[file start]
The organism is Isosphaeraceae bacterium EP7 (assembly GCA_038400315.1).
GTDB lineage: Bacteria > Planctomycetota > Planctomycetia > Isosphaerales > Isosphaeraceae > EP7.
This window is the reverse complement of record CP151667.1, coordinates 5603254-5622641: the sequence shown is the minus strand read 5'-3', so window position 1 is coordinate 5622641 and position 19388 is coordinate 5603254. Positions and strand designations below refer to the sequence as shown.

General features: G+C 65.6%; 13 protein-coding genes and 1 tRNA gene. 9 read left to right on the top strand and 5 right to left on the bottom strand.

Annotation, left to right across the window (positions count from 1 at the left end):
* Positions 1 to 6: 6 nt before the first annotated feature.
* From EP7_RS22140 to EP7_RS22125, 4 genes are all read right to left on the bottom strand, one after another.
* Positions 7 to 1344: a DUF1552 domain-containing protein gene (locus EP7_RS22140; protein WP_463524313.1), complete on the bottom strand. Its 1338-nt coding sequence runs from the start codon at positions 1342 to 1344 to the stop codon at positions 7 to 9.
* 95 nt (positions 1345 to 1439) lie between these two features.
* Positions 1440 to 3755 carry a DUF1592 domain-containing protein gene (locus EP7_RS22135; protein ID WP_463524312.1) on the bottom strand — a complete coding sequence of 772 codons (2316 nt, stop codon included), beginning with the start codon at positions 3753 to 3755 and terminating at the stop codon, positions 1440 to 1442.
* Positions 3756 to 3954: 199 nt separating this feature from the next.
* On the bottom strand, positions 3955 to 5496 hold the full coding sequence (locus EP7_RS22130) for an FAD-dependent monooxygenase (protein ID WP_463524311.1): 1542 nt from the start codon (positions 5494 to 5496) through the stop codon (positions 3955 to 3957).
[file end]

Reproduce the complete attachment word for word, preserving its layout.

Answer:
The organism is Isosphaeraceae bacterium EP7 (assembly GCA_038400315.1).
GTDB lineage: Bacteria > Planctomycetota > Planctomycetia > Isosphaerales > Isosphaeraceae > EP7.
This window is the reverse complement of record CP151667.1, coordinates 5603254-5622641: the sequence shown is the minus strand read 5'-3', so window position 1 is coordinate 5622641 and position 19388 is coordinate 5603254. Positions and strand designations below refer to the sequence as shown.

General features: G+C 65.6%; 13 protein-coding genes and 1 tRNA gene. 9 read left to right on the top strand and 5 right to left on the bottom strand.

Annotation, left to right across the window (positions count from 1 at the left end):
* Positions 1 to 6: 6 nt before the first annotated feature.
* From EP7_RS22140 to EP7_RS22125, 4 genes are all read right to left on the bottom strand, one after another.
* Positions 7 to 1344: a DUF1552 domain-containing protein gene (locus EP7_RS22140; protein WP_463524313.1), complete on the bottom strand. Its 1338-nt coding sequence runs from the start codon at positions 1342 to 1344 to the stop codon at positions 7 to 9.
* 95 nt (positions 1345 to 1439) lie between these two features.
* Positions 1440 to 3755 carry a DUF1592 domain-containing protein gene (locus EP7_RS22135; protein ID WP_463524312.1) on the bottom strand — a complete coding sequence of 772 codons (2316 nt, stop codon included), beginning with the start codon at positions 3753 to 3755 and terminating at the stop codon, positions 1440 to 1442.
* Positions 3756 to 3954: 199 nt separating this feature from the next.
* On the bottom strand, positions 3955 to 5496 hold the full coding sequence (locus EP7_RS22130) for an FAD-dependent monooxygenase (protein ID WP_463524311.1): 1542 nt from the start codon (positions 5494 to 5496) through the stop codon (positions 3955 to 3957).